As foreclosures continue to pile up, so do unpaid property taxes. That’s an opportunity if you’re willing to wade into the arcane world of property tax lien sales. Before you do, however, understand the risks that come with these little-known investments.

“Every year, $7 to $10 billion in property taxes go delinquent,” says Howard Liggett, executive director of the National Tax Lien Association in Pensacola, Fla., a trade association of investors, tax collectors, and service providers involved in tax lien sales. “The subprime mortgage crisis has spiked those numbers. For example, four of the 67 counties in Florida saw spikes of 30 percent to 33 percent in the number of tax liens offered for sale last year.”

Homes on the auction block

Tax collectors in 29 states, Washington, D.C., Puerto Rico and the U.S. Virgin Islands use tax lien sales to force owners to pay unpaid property taxes.

“It’s a method for people responsible for collecting property taxes to make everyone pay their fair share,” says James Hughes, president of SRI Inc. in Indianapolis, who’s represented governments in tax lien sales for 20 years. “If there were no enforcement, nobody would pay their property taxes.”

The process varies by state, but here’s how it generally works: When property owners don’t pony up for their property taxes, tax collectors wait the time period required by state law and then put those unpaid property taxes up for auction.

“The time period varies from just a few months to several years,” says Hughes. “In Florida, if owners don’t pay taxes due in April, tax collectors will sell a lien June 1. In Indiana, it’s about 15 months before a property goes to a tax sale.”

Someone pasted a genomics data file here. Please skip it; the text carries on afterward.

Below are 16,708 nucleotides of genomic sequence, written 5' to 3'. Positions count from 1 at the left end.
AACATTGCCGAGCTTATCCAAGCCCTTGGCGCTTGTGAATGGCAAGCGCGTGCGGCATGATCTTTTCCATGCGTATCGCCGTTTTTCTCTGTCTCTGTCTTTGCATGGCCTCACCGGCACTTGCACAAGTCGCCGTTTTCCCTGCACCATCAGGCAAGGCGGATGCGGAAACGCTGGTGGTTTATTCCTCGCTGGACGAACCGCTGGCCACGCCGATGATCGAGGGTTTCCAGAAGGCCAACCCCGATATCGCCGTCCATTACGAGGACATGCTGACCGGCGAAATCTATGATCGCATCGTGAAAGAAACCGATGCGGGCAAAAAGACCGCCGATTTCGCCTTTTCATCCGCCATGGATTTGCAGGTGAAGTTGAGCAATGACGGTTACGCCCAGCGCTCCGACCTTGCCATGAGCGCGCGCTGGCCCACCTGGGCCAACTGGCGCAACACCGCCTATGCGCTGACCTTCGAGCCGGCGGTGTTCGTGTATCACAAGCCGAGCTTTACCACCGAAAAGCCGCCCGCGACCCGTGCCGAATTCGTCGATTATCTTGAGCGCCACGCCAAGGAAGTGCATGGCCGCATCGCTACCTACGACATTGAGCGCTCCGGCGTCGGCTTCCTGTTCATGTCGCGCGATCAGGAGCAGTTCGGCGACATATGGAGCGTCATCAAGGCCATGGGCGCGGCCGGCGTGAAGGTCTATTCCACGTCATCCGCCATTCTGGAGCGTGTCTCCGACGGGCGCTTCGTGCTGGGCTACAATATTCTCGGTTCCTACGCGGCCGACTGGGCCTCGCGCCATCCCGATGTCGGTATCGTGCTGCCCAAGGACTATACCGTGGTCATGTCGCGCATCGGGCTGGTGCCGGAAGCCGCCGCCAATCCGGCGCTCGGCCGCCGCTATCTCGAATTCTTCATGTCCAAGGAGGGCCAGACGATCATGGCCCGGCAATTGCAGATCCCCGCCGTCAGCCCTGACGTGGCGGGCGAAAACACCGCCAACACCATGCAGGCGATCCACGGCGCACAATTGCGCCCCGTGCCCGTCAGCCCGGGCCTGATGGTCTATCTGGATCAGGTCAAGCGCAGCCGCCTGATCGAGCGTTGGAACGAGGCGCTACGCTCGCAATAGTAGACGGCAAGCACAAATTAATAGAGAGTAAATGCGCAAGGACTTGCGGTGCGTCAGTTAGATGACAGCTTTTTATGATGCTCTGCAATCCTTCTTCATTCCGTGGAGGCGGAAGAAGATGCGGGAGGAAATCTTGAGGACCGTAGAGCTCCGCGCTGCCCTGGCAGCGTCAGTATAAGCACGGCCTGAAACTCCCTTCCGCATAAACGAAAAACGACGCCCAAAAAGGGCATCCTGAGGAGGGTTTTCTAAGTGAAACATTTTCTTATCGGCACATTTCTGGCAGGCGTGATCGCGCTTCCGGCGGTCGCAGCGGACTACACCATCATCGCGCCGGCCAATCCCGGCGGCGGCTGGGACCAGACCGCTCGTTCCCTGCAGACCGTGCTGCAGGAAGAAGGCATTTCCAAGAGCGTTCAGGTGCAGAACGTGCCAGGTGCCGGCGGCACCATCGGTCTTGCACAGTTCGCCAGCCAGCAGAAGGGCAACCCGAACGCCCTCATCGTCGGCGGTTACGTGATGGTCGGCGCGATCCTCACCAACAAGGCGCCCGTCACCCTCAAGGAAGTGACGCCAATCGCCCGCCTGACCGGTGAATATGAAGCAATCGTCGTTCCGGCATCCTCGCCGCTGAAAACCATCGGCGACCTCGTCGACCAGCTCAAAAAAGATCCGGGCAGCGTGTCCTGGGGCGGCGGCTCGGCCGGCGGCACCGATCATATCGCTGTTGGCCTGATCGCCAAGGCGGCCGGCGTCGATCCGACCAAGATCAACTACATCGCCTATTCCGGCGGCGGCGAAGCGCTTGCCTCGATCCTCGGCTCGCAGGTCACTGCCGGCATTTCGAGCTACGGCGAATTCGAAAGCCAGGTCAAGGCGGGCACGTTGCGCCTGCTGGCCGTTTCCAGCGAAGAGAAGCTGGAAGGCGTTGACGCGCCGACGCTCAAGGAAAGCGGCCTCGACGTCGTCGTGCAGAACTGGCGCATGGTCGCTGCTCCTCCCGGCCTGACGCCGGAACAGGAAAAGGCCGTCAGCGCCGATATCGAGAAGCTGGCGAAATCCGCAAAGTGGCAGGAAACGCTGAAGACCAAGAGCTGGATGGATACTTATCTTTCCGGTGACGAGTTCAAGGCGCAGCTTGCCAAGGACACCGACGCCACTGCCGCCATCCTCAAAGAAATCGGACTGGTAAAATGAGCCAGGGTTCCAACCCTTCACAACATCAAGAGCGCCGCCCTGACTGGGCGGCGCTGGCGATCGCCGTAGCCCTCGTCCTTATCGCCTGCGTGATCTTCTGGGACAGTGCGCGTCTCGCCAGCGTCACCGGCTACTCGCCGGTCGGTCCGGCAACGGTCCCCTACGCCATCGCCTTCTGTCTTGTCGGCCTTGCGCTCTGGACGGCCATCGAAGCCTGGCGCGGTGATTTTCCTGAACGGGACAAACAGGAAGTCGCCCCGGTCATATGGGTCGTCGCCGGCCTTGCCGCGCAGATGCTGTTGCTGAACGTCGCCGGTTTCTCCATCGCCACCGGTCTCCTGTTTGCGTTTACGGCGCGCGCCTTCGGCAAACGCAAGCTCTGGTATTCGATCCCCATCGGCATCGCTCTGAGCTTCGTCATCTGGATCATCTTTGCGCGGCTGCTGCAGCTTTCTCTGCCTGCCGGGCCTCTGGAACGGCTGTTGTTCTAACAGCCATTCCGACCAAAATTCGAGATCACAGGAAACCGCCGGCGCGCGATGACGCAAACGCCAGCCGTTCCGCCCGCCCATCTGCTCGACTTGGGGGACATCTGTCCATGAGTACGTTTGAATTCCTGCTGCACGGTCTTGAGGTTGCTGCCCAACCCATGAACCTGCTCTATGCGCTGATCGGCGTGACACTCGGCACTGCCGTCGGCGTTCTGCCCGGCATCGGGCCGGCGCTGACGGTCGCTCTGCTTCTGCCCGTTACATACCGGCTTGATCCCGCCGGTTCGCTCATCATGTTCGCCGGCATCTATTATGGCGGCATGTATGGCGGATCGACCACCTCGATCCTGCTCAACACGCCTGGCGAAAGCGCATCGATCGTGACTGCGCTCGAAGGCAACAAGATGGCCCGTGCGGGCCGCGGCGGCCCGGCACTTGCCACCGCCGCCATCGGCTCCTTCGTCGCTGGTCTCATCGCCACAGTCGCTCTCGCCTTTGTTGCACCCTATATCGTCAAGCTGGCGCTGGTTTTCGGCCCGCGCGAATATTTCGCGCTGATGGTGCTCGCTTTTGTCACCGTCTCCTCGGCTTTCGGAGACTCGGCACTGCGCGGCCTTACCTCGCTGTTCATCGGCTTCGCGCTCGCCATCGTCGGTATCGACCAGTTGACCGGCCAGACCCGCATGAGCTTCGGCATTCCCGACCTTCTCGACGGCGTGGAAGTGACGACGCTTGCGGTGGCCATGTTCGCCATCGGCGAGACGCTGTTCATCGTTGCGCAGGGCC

In most states, the person willing to pay the most cash for the tax lien wins the auction. Some states, however, have a bid-down process, where investors’ bids indicate how much interest they’re willing to accept on their investment, and the lowest bidder wins. Whatever method is used, the tax collector takes the payment for the overdue taxes from the winning bid. In exchange, the purchaser gets a lien on the property.

As the winning bidder, you’d get a return on your investment in one of two ways: interest on your bid amount, or ownership of the property.

1. Interest on your bid amount. If owners redeem their property by paying the overdue taxes within the time allowed under state law, you’ll get your investment capital back, plus the amount of interest allowed in your state.

“Tax lien sales are good investments because they usually have a statutory interest rate, typically between 10 and 12 percent,” says Walter Spader, an attorney at the Marcus Law Firm in North Branford, Conn., who represents tax lien purchasers. They can go much higher, too. For example, Connecticut offers 18 percent, and Nebraska offers 14 percent.

Assume Joe Smith, an Indiana homeowner, owes $500 in unpaid property taxes. Your $5,000 offer is the winning bid at the auction. If Smith redeems his property within a year, as required under Indiana law, he’ll owe the tax collector the initial $500, plus a 10 percent penalty, totaling $550. He’ll also be required to pay 10 percent interest on the amount of the bid over the initial tax bill, or $450. As the winning bidder, you’ll get your capital investment of $5,000 back, plus that 10 percent interest payment of $450.